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Q: Recently I have been scouting out turkey's for this years season and I have noticed that I am calling in bobcats also. Is this a normal behavior and will these bobcats mess up my turkey season?

A: #1 Shannen: It's very common to see bobcats come in when calling turkeys in the spring. Unfortunately, bobcat season closes March 1 annually and precludes us from being able to harvest them during that time. From time to time, you will encounter them and they will mess up a hunt. It's all part of the hunting experience. My suggestion is to scout as much as you can, call sparingly, and hunt the gobble. By hunt the gobble, I mean stay mobile and work towards birds you actually hear. In taking a pro-active approach to hunting turkeys, you will reduce the probability of predators interrupting your hunt while increasing your chances at being successful. Good luck, God bless & safe hunting.

Chuck Echenique

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A: #2 I am guessing from your comments that you are actually using turkey calls of some kind while you are "scouting"? This is a risky venture and one that many "experts" strongly advise against, calling in the pre-season that is. You run the risk of actually calling in a gobbler only to have him see you or in some other fashion "booger" him which in turn might make him less receptive to working in to your calls during hunting season.

My suggestion is to scout for sign in likely areas or areas you have encountered turkeys in the past. You can also look for the actual birds in pastures or food plots. I like to go out in the pre-season and locate roosting areas. I use an owl hooter or crow call to try to illicit a response if I don't otherwise hear a gobbler. From there I just try to pattern the turkey's movements and formulate a game plan for opening day.

Just my two cents, your mileage may vary.

Regards,

Paul A. Kish

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A: #3 It is nothing unusual for Bobcats and even Coyotes to show up when someone is calling for turkeys, on occasion. If it happened every single time you called, that would be a different story. There are a couple of reasons that they may be coming in. These predators are creatures of opertunity, in that they are always looking for an easy meal. When they hear turkey calling done in certain ways, they seem to show up more.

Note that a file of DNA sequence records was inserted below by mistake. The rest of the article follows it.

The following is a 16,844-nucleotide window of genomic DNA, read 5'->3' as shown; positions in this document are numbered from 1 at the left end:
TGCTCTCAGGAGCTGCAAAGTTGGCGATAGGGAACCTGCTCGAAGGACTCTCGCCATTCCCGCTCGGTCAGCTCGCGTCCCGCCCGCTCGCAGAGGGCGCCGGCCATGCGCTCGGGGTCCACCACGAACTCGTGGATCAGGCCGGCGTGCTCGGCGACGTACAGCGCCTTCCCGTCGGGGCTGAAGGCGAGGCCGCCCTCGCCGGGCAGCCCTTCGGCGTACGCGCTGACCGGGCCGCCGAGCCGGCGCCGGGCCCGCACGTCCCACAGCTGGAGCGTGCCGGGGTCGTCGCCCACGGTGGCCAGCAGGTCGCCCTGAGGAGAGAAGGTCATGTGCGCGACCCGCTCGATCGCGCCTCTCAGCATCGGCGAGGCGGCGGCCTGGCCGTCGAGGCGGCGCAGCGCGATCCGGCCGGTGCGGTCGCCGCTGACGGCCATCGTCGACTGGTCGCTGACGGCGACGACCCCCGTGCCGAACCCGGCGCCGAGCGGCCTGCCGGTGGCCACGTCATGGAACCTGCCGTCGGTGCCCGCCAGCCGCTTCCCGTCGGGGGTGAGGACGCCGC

The two instances that I have seen this happen the most are when a hunter: call a LOT from one spot without a decent pause between sequences, and when the hunter sounds more like a dying rabbit than a turkey, and needs to tune their calls. I'm not saying that you do any of these, I'm just suggesting that you check all the factors so that you are square for the season.

Chad Hodge

Quaker Boy Pro-Staff

Florida

Cell (352) 418 2033

www.myspace.com/quakerboyprostaff

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A: #4 You will mess up your turkey season more by calling up turkeys before the season than by calling up bobcats. I never call turkeys until I hunt them. There will be enough reasons for the birds to become call shy once the season opens.

If you are calling up bobcats, coyotes and other varmints, you can bet you are also calling up turkeys that you might not see, but will see you. Most gobblers that come to a call do not gobble. Many people do not know this, because if they aren't hearing gobbling, they are moving, thus scaring off the birds.

As for calling bob cats, that will sometimes happen during a hunt, and yes, that is one of Murphy's laws of turkey hunting. Bobcats, other predators, and other hunters who think you are a turkey will certainly scare your bird, but there is really nothing you can do about it.

My advice is always don't call too often, because real turkeys don't really call too often.

The reason?

They fear bobcats!

Kenny Gasaway

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A: #5 Shannon,

It's not unusual, but if it's happening with any degree of regularity, you must really have an overabundance of bobcats in your woods this year. I've called in a couple in past years and even know a fellow up in Opp, Alabama that got his right hand scratched up from a cat that bounded on him from behind (I think the cat was more scared than my friend once he'd realized his mistake).

I don't know a tried and true way to prevent bobcats from coming to your calling; but you must sound pretty good to keep there interest, lol. But, since bobcats have a very good sense of smell and turkey have no sense of smell, you might utilize that in your favor. Saturate your area with a scent deterrent, like chunks of Dial soap or maybe wear your favorite calogne extra heavy. No doubt you'll raise some eyes in hunt camp, but it'll definitely tip the bobcats off to your presence before they get too close.

Toby Benoit,

www.Heirloomturkeycalls.com

www.dkflatwoods.com